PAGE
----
4 corrosion kinetics

 The exchange current density ( io,H+/H2) for hydrogen evolution reaction is highly sensitive to the nature of the metal substrate on which the reaction occurs, and are markedly reduced by the presence of trace impurities such as arsenic, sulfur, and antimony compounds.

 For corrosion of metals in acid.H2 = Ecorr – ErH+/H2 = Ecorr + 0.059pHH2 (Zn) < H2 (Pt) at i = i1In the electrical analogue of double layer RF (Zn) > RF (Pt) Exchange current density, io (A/cm2) depends on :

• electrode composition• redox reaction

• temperature• surface roughness


4 corrosion kinetics

Fe2+

Fe3+

Fe3+

H+

H2

Fe2+

2e-

H2O

2H+

4.9 Effect of oxidizerThe driving for corrosion is increased by the addition of a stronger oxidizer that is a redox system with a half cell electrode potential much more noble than that of any others present.

Consider the corrosion of metal M in an acid containing Fe3+.


4 corrosion kinetics

• Ecorr is determined by the point at which the total rate of oxidation equals the total rate of reduction.icorr = iMM+ = iFe3+Fe2+ + iH+H2The addition of an oxidizer to an acid solution :1) shifts corrosion potential in the noble direction,2) increases the corrosion rate from i'corr to icorr,3) decreases hydrogen evolution from i'corr to iH+H2.• The effect of an oxidizer on the corrosion rate is dependent on its redox potential and its exchange current density.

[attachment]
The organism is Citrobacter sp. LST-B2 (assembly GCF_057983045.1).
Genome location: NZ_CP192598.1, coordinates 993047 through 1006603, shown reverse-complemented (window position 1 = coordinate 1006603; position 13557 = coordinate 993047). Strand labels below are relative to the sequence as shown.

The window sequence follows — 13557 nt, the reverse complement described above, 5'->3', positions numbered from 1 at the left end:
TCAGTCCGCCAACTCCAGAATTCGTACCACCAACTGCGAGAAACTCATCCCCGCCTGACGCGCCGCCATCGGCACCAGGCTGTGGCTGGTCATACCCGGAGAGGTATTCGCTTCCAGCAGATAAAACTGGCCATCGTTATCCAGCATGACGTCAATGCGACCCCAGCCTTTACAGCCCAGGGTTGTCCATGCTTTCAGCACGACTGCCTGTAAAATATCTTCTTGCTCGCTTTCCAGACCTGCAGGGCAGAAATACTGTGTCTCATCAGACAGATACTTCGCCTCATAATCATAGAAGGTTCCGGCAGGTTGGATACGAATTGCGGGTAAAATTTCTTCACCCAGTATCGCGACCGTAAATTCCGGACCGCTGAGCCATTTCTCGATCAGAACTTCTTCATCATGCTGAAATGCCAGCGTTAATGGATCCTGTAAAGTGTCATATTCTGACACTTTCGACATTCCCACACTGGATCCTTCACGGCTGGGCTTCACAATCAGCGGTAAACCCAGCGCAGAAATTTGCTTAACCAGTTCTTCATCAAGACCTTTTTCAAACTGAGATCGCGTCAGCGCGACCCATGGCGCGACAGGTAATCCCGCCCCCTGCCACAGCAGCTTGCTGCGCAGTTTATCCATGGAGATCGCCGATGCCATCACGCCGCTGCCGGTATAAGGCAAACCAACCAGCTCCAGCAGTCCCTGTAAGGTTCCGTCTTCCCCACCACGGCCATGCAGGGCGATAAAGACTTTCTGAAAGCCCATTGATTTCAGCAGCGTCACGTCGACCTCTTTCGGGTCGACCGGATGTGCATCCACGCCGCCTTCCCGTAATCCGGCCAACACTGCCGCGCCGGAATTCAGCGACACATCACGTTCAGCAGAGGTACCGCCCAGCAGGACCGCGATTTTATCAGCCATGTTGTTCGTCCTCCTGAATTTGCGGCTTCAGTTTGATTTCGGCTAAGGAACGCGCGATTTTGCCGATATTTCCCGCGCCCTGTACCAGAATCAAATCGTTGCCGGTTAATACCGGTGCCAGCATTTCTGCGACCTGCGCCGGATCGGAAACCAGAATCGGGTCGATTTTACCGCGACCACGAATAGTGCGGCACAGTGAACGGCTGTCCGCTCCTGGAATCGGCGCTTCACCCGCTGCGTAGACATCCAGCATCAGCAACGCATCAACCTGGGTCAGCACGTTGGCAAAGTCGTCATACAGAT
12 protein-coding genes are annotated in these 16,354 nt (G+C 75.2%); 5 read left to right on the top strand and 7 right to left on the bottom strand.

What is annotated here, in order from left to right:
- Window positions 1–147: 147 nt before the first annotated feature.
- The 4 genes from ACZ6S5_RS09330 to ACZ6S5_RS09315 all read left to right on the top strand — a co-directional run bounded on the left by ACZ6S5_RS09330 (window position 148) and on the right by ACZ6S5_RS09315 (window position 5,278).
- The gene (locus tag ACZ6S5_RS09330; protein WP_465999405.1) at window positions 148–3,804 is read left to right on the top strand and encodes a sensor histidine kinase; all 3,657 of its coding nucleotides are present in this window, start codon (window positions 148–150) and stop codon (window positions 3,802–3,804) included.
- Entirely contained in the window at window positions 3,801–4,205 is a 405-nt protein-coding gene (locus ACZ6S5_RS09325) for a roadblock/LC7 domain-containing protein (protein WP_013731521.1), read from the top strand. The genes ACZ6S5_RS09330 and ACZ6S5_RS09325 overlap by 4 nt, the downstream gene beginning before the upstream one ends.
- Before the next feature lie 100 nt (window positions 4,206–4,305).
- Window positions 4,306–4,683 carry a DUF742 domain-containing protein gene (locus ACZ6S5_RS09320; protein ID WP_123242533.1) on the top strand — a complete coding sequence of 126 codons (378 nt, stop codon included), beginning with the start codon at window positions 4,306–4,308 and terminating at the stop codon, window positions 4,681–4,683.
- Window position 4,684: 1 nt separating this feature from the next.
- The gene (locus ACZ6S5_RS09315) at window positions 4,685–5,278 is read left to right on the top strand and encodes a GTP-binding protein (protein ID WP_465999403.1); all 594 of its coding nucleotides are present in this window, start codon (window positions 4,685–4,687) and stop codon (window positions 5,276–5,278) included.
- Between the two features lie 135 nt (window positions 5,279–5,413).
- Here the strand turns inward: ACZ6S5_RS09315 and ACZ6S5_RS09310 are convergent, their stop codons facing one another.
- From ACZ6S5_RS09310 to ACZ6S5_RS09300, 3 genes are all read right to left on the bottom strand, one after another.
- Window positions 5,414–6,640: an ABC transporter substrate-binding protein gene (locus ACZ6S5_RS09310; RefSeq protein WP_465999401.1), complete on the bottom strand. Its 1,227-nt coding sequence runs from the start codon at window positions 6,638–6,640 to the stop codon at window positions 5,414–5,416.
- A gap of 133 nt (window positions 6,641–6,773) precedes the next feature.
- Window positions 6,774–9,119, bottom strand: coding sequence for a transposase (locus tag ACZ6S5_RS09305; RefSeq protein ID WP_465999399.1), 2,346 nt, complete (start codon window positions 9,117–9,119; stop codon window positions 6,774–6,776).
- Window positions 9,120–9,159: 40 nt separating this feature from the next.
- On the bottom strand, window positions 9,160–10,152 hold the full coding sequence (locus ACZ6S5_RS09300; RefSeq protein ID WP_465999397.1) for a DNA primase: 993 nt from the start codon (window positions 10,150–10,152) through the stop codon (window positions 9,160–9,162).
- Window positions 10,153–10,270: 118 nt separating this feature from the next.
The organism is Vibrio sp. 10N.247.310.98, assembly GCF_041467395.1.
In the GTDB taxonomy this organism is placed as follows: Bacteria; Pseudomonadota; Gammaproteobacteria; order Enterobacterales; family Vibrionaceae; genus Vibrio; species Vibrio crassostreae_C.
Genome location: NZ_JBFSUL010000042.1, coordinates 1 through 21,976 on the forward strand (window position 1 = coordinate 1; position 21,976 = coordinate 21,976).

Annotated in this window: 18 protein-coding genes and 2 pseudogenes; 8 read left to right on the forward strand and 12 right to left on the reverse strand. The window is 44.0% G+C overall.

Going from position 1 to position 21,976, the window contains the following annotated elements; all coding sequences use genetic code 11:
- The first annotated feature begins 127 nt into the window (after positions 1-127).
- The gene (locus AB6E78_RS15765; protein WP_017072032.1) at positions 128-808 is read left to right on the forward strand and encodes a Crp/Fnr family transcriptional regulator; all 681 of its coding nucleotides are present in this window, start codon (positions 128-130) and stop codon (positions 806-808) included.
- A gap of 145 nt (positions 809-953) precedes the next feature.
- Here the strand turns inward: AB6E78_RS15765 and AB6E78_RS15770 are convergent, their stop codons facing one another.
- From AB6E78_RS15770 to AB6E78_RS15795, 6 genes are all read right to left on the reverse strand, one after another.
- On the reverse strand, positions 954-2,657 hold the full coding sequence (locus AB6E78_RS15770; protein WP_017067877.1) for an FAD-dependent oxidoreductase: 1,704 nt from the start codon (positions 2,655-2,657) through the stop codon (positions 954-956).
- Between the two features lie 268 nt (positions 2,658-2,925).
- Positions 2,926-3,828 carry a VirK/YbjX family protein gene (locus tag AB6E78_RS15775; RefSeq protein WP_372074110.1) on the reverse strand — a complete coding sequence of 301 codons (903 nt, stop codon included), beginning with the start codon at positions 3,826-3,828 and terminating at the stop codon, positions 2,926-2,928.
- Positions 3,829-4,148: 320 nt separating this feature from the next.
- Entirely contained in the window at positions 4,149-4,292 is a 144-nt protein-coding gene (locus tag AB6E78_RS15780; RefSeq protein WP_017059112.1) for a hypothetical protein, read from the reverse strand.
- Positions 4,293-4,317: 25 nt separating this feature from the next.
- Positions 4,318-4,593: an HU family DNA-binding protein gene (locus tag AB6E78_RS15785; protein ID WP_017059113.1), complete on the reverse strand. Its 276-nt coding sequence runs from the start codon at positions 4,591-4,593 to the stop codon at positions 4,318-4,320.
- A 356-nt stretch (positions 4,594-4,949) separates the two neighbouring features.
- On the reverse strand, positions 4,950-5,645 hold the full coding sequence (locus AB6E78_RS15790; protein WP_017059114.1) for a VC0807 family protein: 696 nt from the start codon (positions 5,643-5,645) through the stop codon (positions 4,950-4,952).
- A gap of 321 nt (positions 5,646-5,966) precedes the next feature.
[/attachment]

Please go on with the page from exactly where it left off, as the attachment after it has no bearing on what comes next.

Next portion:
4 corrosion kinetics

4.10 Effect of concentration polarization

At low cathodic polarization the reduction process is activation controlled, but at high polarization it is diffusion or concentration controlled.

diss. = Ba log i/io

red. = Bc log i/io + 2.3RT/zF log(1 - i/iL)

A common example of corrosion controlled by concentration polarization is iron or steel in dilute aerated sea water. The cathodic process is reduction of dissolved oxygen. The maximum solubility of dissolved oxygen in water is relatively low, about 8ppm at ambient temperature.

O2 + 2H2O + 4e- 4OH- iL = 100A/cm2


4 corrosion kinetics

ioH+/H2(M)

Ecorr,C

ioC+/C

Ecorr,B

Ecorr,A

ioB+/B

ioA+/A

log |i|

iL

In this system, icorr=iL,depending on conc., temperature and velocity.

For different metals; A, B and C, icorr is equal to iL.


4 corrosion kinetics

4.11 Experimental Polarization Curves